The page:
In 1959, CP Snow could claim that the average intellectual knew about as much about science as his neolithic ancestors. Overstated perhaps, but he had a good point. Science, through its technologies, has crept up to become a dominant explanatory system over the long twentieth century, and yet this has, at least until recently, been largely ignored in the public space. The practice of medicine at one level can be seen as the technological arm of science (of many sciences) and increasingly so as the long twentieth century progressed. Medical science has delivered many manifest benefits to epilepsy, and these are celebrated in this book.
Science though is not infallible. Although often claiming objectivity and an ‘inner logic’, this is an illusion. Both science and medicine, like all other human frailties, are highly susceptible to social and personal influences, and are dependent on prevailing societal norms and attitudes and on politico-economic factors. The choice of topic, the personality of scientists, the environment and funding of science are all dictated by outside forces which have nothing to do with scientific method. Nor has scientific progress proved reliable. The history of epilepsy is an exemplar, cluttered as it is with erroneous theory and dubious practice. Medicine has transformed epilepsy, but the journey has not been linear. Indeed, on many occasions, mad theories and bizarre treatments were acclaimed and widespread and many patients have been damaged by these over the passage of time.
Science too frequently trumpets neutrality – and as such takes no ethical stand. Many of the disasters of the 20th century can be blamed on this form of amorality – and in the field of epilepsy misfortune has occurred especially in the disciplines of epilepsy genetics and psychology. Science and medicine also suffer from misinformation, deliberate fraud in some cases, but more often sloppy interpretation. Disinformation now, with the rise of communication technologies, has reached a degree which is seriously jeopardising progress. I am aware of esteemed colleagues whose results are never replicated and whose scientific output is opportunism.
The medical ‘epilepsy balance sheet’ though is surely positive, and few in 2020 would exchange their situation for that of 1860. But we should certainly not be complacent, and there can be no confidence that some (perhaps many) of our current orthodoxies are as likely to be demolished as were those of the past.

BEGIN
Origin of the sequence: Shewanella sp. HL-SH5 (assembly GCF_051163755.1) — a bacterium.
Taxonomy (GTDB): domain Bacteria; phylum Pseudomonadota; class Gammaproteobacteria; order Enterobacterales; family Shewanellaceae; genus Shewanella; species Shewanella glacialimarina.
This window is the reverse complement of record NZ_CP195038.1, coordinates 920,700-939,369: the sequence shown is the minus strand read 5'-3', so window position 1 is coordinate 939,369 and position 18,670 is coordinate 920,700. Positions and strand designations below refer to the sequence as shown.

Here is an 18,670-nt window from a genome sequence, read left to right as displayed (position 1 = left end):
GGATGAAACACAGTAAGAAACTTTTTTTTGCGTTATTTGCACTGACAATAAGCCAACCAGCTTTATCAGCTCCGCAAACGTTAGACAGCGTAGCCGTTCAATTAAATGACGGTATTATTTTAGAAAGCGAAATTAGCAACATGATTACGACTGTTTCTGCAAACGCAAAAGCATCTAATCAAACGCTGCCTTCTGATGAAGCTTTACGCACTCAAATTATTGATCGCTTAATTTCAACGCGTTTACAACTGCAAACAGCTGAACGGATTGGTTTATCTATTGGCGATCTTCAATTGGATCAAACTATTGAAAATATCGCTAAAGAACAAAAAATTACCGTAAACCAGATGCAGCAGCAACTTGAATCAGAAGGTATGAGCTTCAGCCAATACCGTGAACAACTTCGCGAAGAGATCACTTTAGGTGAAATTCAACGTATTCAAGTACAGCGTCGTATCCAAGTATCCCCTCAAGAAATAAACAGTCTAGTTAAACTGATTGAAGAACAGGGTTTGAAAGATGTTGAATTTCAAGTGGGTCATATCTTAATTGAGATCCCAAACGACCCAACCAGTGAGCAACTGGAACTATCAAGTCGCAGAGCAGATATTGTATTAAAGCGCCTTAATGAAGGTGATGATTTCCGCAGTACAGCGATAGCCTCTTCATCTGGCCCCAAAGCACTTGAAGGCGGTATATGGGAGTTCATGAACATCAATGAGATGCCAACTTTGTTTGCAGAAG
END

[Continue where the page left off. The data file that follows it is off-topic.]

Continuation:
As a young doctor, epilepsy enthused me as an essentially scientific challenge. It was gratifying to acquire orthodox medical knowledge and become an ‘expert’ (or so I thought) able to share medical knowledge with my patients and colleagues alike. I viewed the condition through a medical telescope whose lenses were coated to avoid distracting rays from less convenient sources.
As time passed, however, other things became clear. First was the issue of ‘perspective’. I realised that the focus of the doctor was not always shared by the patient, or indeed by that nebulous entity, society. Put 10 people in a room and you will have 10 different opinions on what should be central concerns. This is of course obvious, but I realised that the implications of this for epilepsy medicine had not been fully explored. I began to appreciate that the wisdom (so assiduously accumulated!) and which I was trying to apply to my patients with epilepsy was only of partial relevance – it left out a great deal. Of course for some conditions – emergency surgery, the acute treatment of infection – the non-science of the condition is rather irrelevant, but for a condition such as epilepsy layered as it is with assumptions, meanings, archetypes and associations which have nothing to do with technocratic medicine, it is crucial. Doctors study disease, patients experience illness. The two are not the same.
The predominate post-war politics of social democracy has provided funding and status to epilepsy research and practice at unparalleled levels, but within such a capitalistic framework there is an emphases on profit and expansion which is not necessarily in the patients’ best interests. In the earlier half of the century, eugenics was a powerful social force and had a doleful effect on those with epilepsy. Throughout the century, attitudes to mental illness and to disability have directed the course of medicine. At first half of our history, epilepsy was in the province of psychiatry and at the mercy of psychiatric asylum practice, often deterministic or brutal in nature. These are just some of the examples of the currents which have buffeted Epilepsy as she has traversed the century.
I have also tried to include the interpretation of epilepsy in literature, biography, memoir and in film (and other arts) – for it is in the creative arts that the richness of meaning of epilepsy is most fully exposed. The arts are the flesh on dry bones. The patients’ voice was silenced for most of the long twentieth century, but recently has begun to emerge from the shadows. The result has been a burgeoning of personal testament in the past 3 decades. This transparency has, I would argue, been instrumental in reducing prejudice and stigma, and this is the most important of all the developments in Epilepsy’s erratic voyage.